work was deemed obscene, the entire work could be outlawed.
Adoption of obscenity laws in the United States was largely due to the efforts
of Anthony Comstock. Comstock's intense lobbying led to the passage in 1873 of an antiobscenity statute known as the Comstock Act. Comstock was appointed postal inspector to
enforce the new law.49 Twenty-four states passed similar prohibitions on materials
distributed within the states.50 The law criminalized not only sexually explicit material, but
also material dealing with birth control and abortion. 51 Although lower courts in the U.S. had
used the Hicklin standard sporadically since 1868, it was not until 1879, when prominent
federal

judge Samuel

Blatchford upheld

the

obscenity

conviction

of D.

M.

Bennett using Hicklin, that the constitutionality of the Comstock Law became firmly
established.52 In 1896, the Supreme Court in Rosen v. United States, 161 U.S. 29 (1896),
adopted the Hicklin test as the appropriate test of obscenity.
However, in 1957, the Supreme Court ruled in Roth v. United States, 354 U.S. 476 (1957)
that the Hicklin test was inappropriate.53 In Roth, Justice Brennan, writing for the majority,
noted that some American courts had adopted the Hicklin standard, but that later decisions
49

Michael J. Rosenfeld (2007). The age of independence: interracial unions, same-sex unions, and
the changing American family. Harvard University Press. p. 28. ISBN 978-0-674-02497-7. Retrieved
17 October 2011.
50
Kevles, Daniel J. (July 22 2001). "The Secret History of Birth Control". The New York Times.
Retrieved 2006-10-21.
51
Joan Axelrod-Contrada (September 2006). Reno v. ACLU: Internet censorship. Marshall
Cavendish. pp. 2021. ISBN 978-0-7614-2144-3. Retrieved 17 October 2011.
52
Janice Ruth Wood (2008). The struggle for free speech in the United States, 1872-1915: Edward
Bliss Foote, Edward Bond Foote, and anti-Comstock operations. Psychology Press. pp. 43
45. ISBN 978-0-415-96246-9. Retrieved 17 October 2011.
53
Robert L. Hilliard; Michael C. Keith (2007). Dirty discourse: sex and indecency in broadcasting.
Wiley-Blackwell. p. 5. ISBN 978-1-4051-5053-8. Retrieved 17 October 2011.

more commonly relied upon the question of "whether to the average person, applying
contemporary community standards, the dominant theme of the material taken as a whole
appeals to prurient interest."54 This Roth test became essentially the new definition of
obscenity in the United States.55
Thus in Regina v. Hicklin,56 Lord Cockburn observed that think the test of obscenity is this,
whether the tendency of the matter charged as obscene is to deprave and corrupt those,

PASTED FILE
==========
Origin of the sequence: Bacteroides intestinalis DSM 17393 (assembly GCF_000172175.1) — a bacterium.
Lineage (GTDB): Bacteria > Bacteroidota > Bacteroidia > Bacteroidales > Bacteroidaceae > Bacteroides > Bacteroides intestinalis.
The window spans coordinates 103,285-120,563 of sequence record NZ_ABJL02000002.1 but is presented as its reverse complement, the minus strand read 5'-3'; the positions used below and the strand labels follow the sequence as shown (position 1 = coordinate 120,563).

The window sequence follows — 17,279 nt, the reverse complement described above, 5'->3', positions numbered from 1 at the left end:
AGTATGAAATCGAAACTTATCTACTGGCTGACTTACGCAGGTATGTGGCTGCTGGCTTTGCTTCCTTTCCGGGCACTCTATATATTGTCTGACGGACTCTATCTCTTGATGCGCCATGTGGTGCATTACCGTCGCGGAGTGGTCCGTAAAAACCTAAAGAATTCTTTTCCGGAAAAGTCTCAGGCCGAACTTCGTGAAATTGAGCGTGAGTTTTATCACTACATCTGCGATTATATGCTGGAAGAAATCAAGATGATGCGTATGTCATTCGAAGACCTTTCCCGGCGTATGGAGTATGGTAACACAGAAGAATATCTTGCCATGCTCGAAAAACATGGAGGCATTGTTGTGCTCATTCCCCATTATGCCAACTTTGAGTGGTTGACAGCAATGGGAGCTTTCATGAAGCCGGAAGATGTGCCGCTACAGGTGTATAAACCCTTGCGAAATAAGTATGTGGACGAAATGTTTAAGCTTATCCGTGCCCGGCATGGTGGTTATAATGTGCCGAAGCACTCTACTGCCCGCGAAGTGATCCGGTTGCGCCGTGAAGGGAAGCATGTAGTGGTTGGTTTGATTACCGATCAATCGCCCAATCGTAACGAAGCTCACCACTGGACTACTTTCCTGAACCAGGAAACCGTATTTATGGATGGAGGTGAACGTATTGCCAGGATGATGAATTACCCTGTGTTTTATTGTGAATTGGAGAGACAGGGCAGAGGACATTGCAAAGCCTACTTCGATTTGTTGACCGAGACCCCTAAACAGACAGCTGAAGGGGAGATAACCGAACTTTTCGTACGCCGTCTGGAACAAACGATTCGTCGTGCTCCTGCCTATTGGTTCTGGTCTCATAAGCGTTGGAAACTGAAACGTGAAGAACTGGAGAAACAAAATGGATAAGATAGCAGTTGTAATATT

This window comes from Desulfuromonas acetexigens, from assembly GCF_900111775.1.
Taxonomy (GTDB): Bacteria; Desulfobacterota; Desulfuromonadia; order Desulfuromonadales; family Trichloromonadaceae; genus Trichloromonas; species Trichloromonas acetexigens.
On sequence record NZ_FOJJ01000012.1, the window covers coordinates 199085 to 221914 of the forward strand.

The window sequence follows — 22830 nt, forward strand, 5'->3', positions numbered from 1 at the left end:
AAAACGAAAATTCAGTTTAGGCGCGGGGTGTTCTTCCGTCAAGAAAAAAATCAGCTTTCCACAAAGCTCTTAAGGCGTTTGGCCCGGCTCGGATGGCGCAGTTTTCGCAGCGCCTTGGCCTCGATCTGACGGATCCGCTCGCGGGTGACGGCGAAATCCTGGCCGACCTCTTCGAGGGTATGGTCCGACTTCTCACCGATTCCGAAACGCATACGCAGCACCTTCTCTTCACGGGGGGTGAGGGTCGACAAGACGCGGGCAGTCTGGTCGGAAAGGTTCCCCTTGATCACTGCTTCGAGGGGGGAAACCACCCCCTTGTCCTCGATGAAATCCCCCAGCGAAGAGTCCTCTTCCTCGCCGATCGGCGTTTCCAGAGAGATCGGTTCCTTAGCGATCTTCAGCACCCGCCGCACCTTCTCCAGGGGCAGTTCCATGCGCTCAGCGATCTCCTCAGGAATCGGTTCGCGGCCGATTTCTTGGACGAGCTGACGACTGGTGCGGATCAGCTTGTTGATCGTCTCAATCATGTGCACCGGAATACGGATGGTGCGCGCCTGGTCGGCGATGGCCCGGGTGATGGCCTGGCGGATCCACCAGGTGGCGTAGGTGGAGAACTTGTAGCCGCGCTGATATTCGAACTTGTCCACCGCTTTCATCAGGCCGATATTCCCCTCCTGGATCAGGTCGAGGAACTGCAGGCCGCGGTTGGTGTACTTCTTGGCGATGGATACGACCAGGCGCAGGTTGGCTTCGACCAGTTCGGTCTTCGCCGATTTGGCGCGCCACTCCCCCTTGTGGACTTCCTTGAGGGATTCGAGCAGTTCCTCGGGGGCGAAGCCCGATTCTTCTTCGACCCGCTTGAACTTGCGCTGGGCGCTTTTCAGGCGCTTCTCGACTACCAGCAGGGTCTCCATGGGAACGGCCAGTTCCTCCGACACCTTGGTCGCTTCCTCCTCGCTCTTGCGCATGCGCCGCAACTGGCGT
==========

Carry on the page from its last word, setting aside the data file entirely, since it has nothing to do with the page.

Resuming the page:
whose minds are open to such immoral influences and into whose hands a publication of this
sort may fall. This is popularly known as Hicklin test.

54

"Roth v United States, 354 U. S. 476 : Volume 354 : 1957 : Full Text : US Supreme Court Cases
from Justia & Oyez". Retrieved 2011-10-17.
55
Robert D. Richards (1 September 1994). Uninhibited, robust, and wide open: Mr. Justice
Brennan's legacy to the First Amendment. Parkway Publishers, Inc. pp. 4951. ISBN 978-09635752-4-1. Retrieved 17 October 2011.
56
Regina v. Hicklin, [1868] 3 LR QB 360; See also Uttam Singh v. The State (Delhi Administration),
(1974) 4 SCC 590

APPLICATION OF HICKLIN TEST


A thin line demarcates between something which is obscene and something which is
a piece of art or creativity. Obscenity is regarded as an offence as it drives a human to
commit a crime which he would not have committed had he not encountered the disputed
obscene material. The lecherous material arouses the baser instincts in a human being and
corrupts his judgment so much so that he forgets the standards of decency and morality
which are the gifts of civilisation and hence, the unnatural act got listed among crimes. Thus,
as per Cockburn CJ in R. v. Hicklin57 in 1868, the test of obscenity is
...whether the tendency of the matter charged as obscene is to deprave and
corrupt those whose minds are open to such immoral influences, and into
whose hands a publication of this sort may fall.58
The
(Ranjit D.

Supreme

Court

of India

in

Ranjit D. Udeshi v. State of Maharashtra59

Udeshi), has observed that the test of obscenity laid down by Cockburn CJ

should not be discarded. It has held that the test of obscenity to adopt in India is that
obscenity without preponderating social purpose or profit cannot have the constitutional
protection of free speech and expression, and obscenity is treating sex in a manner appealing
to the carnal side of human nature or having that tendency. The obscene matter in a book